You may find he comes around once she is aware of her dad not being her father if that makes sense.

VladmirsPoutine Mon 08-Aug-16 09:51:17

You need to tell your daughter as soon as possible that her dad isn't her bio dad. You don't need to make it a big deal - she'll take her lead from you.

As for meeting her brother, I think it's lovely that you two are considering this and I hope they go on to build a special relationship.

Your exe's reasons for not wanting them to meet are inherently selfish; he doesn't want your dd to discover he's not her bio dad hmm - well he isn't.

ayeokthen Mon 08-Aug-16 09:58:44

I think your DD needs to know her dad isn't her bio dad first of all. My DP has 2 DDs, who always thought he was their bio dad. He's always been in their lives, even when he and their Mum separated, so I can see why your XH is hacked off to be fair. You've allowed him to be dad, he feels like dad, and now all of a sudden you're moving the goalposts. I'd speak to your dd, tell her he's not her bio dad, then gently introduce the concept of a half brother and let her decide if she wants to. One thing I will say though, there's a hell of a lot more to family/parenting than biology.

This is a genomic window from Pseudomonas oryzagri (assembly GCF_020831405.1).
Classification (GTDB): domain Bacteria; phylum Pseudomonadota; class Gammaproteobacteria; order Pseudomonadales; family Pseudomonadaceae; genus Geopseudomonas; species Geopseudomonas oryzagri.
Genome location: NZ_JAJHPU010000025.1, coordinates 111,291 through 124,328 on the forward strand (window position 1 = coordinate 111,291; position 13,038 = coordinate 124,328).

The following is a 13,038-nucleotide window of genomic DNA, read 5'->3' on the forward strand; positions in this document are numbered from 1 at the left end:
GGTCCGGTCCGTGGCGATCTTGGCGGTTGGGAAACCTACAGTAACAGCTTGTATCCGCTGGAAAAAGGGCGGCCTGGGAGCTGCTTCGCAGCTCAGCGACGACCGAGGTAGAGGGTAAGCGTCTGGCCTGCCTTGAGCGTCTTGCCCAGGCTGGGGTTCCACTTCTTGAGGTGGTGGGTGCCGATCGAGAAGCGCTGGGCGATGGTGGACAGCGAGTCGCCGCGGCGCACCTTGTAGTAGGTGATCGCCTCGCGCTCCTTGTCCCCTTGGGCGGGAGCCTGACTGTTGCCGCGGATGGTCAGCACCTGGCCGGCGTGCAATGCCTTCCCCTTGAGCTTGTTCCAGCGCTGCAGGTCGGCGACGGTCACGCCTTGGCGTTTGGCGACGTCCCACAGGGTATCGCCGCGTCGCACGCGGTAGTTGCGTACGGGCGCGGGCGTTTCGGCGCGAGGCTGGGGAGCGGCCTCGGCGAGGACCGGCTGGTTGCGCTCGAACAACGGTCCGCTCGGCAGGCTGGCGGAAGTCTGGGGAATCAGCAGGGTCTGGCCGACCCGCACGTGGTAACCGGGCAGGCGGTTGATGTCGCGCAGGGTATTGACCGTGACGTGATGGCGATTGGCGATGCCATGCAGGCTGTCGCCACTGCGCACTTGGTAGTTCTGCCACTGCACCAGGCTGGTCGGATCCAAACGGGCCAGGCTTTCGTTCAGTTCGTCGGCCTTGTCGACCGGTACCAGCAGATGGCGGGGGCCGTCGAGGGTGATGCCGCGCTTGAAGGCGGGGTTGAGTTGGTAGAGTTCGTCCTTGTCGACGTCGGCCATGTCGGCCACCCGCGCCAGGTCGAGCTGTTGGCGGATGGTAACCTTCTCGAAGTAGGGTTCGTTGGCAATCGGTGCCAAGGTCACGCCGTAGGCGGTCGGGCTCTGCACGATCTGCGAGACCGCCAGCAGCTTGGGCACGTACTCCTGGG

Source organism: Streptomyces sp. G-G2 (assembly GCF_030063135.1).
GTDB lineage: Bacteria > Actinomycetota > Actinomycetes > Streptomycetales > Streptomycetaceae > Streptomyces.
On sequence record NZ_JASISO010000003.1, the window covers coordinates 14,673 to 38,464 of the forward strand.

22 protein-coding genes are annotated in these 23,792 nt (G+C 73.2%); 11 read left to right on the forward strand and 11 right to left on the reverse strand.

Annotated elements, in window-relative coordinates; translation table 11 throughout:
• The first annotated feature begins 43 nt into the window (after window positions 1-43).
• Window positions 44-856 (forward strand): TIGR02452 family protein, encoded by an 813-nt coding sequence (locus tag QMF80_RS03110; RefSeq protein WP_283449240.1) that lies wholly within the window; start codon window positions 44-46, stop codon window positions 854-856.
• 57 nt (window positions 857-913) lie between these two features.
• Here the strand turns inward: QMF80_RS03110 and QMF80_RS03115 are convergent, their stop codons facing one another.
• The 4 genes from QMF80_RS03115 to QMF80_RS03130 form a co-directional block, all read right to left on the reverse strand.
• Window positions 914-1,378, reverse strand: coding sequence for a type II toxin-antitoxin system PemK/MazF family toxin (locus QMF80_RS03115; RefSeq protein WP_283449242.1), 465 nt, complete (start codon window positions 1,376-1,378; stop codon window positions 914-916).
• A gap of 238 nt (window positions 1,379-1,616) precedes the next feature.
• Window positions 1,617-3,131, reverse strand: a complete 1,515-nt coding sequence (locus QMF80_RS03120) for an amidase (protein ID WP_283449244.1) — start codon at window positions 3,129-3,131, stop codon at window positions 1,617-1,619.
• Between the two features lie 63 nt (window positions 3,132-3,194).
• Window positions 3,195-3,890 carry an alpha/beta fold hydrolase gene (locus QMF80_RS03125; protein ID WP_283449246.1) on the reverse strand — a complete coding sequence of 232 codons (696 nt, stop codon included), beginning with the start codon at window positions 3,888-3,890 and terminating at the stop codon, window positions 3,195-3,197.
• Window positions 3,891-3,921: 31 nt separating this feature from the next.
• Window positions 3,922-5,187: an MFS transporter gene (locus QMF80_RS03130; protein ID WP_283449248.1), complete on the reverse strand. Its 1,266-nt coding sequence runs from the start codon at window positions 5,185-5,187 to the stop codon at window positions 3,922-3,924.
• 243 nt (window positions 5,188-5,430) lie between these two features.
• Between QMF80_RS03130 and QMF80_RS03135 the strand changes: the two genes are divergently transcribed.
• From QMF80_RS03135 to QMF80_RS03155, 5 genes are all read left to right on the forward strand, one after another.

ayeokthen Mon 08-Aug-16 09:59:35

Just to clarify, my DSDs now know he's not their bio dad and don't care, he's still dad to them.

LyndaNotLinda Mon 08-Aug-16 10:04:37

ayeokthen - you're right of course. There's biological fathers and then there's dads and clearly the OP's ex is more of a dad than her DD's bio father is. And as you say, it usually doesn't make a lot of difference to children - their dads are the ones who are there for them.

But it isn't up to the ex to decide when or if to tell the OP's DD. I don't know why they've both colluded in this lie but it's time to put a stop to it.

And she's too young at 5 though to decide if she wants to meet her half-brother. Only the OP can make that decision.